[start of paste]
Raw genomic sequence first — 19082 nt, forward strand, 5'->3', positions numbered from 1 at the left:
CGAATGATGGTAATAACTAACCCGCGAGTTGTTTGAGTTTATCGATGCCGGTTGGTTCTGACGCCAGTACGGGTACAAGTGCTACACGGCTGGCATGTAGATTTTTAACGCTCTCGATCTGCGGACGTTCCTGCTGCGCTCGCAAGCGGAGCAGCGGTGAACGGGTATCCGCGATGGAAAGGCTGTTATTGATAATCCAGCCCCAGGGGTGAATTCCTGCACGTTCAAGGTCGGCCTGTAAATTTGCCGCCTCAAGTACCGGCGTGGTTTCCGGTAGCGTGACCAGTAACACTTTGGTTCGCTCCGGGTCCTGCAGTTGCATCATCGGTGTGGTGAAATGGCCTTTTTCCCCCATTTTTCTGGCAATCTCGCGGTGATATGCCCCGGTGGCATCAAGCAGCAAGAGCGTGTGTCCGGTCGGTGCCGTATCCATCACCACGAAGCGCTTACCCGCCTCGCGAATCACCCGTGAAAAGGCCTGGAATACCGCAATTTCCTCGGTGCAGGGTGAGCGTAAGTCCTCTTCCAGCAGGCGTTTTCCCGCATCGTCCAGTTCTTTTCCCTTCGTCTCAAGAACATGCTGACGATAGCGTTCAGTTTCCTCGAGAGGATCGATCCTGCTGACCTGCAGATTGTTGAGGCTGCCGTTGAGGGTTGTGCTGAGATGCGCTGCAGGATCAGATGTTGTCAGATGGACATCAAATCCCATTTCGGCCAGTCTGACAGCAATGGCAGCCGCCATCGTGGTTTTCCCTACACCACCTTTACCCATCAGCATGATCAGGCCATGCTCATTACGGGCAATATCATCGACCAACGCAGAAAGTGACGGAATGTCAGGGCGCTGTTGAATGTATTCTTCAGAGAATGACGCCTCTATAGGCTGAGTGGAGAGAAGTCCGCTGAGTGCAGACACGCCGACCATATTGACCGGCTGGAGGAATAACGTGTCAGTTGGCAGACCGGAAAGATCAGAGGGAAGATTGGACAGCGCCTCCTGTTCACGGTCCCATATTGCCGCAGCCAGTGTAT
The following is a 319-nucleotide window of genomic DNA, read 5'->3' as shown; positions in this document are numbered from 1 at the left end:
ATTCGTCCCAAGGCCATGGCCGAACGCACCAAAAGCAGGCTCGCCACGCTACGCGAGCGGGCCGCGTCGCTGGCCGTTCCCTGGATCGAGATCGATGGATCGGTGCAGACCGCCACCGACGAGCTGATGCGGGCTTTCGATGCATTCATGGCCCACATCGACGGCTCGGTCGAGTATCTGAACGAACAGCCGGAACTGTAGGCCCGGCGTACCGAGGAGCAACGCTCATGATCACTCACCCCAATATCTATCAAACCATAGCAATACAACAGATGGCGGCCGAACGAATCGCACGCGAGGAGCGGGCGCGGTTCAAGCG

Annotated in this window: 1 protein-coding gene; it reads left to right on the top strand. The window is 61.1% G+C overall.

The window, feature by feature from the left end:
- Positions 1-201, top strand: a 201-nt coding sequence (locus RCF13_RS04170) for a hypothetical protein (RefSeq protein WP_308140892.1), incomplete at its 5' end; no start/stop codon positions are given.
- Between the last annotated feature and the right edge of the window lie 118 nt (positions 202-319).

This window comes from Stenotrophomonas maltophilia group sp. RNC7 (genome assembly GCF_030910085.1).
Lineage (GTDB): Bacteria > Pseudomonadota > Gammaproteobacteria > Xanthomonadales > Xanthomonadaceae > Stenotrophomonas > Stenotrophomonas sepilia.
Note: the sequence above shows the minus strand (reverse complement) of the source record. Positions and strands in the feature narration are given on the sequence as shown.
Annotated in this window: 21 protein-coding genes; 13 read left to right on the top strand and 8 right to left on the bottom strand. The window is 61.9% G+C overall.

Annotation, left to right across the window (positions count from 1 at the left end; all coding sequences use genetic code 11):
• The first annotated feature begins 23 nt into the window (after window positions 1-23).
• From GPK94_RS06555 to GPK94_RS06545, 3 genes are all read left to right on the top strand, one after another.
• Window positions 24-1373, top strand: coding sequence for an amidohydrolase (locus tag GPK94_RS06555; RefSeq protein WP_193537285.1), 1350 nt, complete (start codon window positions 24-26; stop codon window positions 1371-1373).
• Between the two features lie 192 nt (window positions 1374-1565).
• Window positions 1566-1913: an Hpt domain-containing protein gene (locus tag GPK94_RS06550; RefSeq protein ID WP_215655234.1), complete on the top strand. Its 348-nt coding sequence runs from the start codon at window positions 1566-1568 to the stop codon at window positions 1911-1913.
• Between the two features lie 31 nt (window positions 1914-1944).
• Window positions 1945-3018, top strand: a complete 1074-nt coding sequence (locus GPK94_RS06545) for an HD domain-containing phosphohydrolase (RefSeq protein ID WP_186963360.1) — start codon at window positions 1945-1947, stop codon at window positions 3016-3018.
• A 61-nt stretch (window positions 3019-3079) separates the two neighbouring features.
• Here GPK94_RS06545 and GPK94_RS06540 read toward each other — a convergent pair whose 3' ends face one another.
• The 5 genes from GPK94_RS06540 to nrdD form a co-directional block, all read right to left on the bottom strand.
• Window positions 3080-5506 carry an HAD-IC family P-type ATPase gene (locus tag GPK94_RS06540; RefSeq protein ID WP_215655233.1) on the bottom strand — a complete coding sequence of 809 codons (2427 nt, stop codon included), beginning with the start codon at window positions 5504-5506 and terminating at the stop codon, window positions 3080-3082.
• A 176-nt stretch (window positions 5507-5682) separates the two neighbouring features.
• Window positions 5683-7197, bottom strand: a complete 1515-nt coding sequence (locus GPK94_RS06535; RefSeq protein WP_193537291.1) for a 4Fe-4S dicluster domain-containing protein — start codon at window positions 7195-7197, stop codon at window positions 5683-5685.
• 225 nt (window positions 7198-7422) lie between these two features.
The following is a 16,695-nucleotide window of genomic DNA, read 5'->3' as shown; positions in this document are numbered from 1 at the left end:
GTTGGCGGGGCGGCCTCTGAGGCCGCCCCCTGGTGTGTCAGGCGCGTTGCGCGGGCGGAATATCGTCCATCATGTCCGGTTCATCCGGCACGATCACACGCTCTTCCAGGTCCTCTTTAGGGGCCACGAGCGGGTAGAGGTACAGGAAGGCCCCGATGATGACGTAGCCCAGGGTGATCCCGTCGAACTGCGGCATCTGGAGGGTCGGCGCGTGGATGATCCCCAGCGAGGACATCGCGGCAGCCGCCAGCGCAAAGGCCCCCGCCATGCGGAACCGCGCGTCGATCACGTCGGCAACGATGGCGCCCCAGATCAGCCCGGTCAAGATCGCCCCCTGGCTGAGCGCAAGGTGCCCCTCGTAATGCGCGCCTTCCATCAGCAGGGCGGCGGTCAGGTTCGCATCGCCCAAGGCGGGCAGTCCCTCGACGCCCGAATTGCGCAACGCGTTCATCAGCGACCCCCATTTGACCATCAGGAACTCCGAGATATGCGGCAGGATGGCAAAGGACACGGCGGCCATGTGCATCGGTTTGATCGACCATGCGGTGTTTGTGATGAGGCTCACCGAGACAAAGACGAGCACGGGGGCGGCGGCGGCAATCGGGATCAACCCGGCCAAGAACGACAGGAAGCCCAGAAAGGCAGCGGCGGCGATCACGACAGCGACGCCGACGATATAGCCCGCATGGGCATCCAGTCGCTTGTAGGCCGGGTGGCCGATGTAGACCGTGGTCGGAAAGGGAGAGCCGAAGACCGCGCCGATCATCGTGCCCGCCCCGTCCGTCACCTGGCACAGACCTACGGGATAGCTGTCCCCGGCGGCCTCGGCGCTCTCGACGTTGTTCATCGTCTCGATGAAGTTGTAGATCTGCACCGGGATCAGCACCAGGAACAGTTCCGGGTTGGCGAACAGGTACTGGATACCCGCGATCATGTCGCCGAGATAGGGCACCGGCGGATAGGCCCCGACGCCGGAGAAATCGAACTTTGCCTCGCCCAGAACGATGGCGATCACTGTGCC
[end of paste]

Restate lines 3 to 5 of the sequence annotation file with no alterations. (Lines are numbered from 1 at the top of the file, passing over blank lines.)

The following is a 319-nucleotide window of genomic DNA, read 5'->3' as shown; positions in this document are numbered from 1 at the left end:
ATTCGTCCCAAGGCCATGGCCGAACGCACCAAAAGCAGGCTCGCCACGCTACGCGAGCGGGCCGCGTCGCTGGCCGTTCCCTGGATCGAGATCGATGGATCGGTGCAGACCGCCACCGACGAGCTGATGCGGGCTTTCGATGCATTCATGGCCCACATCGACGGCTCGGTCGAGTATCTGAACGAACAGCCGGAACTGTAGGCCCGGCGTACCGAGGAGCAACGCTCATGATCACTCACCCCAATATCTATCAAACCATAGCAATACAACAGATGGCGGCCGAACGAATCGCACGCGAGGAGCGGGCGCGGTTCAAGCG

Annotated in this window: 1 protein-coding gene; it reads left to right on the top strand. The window is 61.1% G+C overall.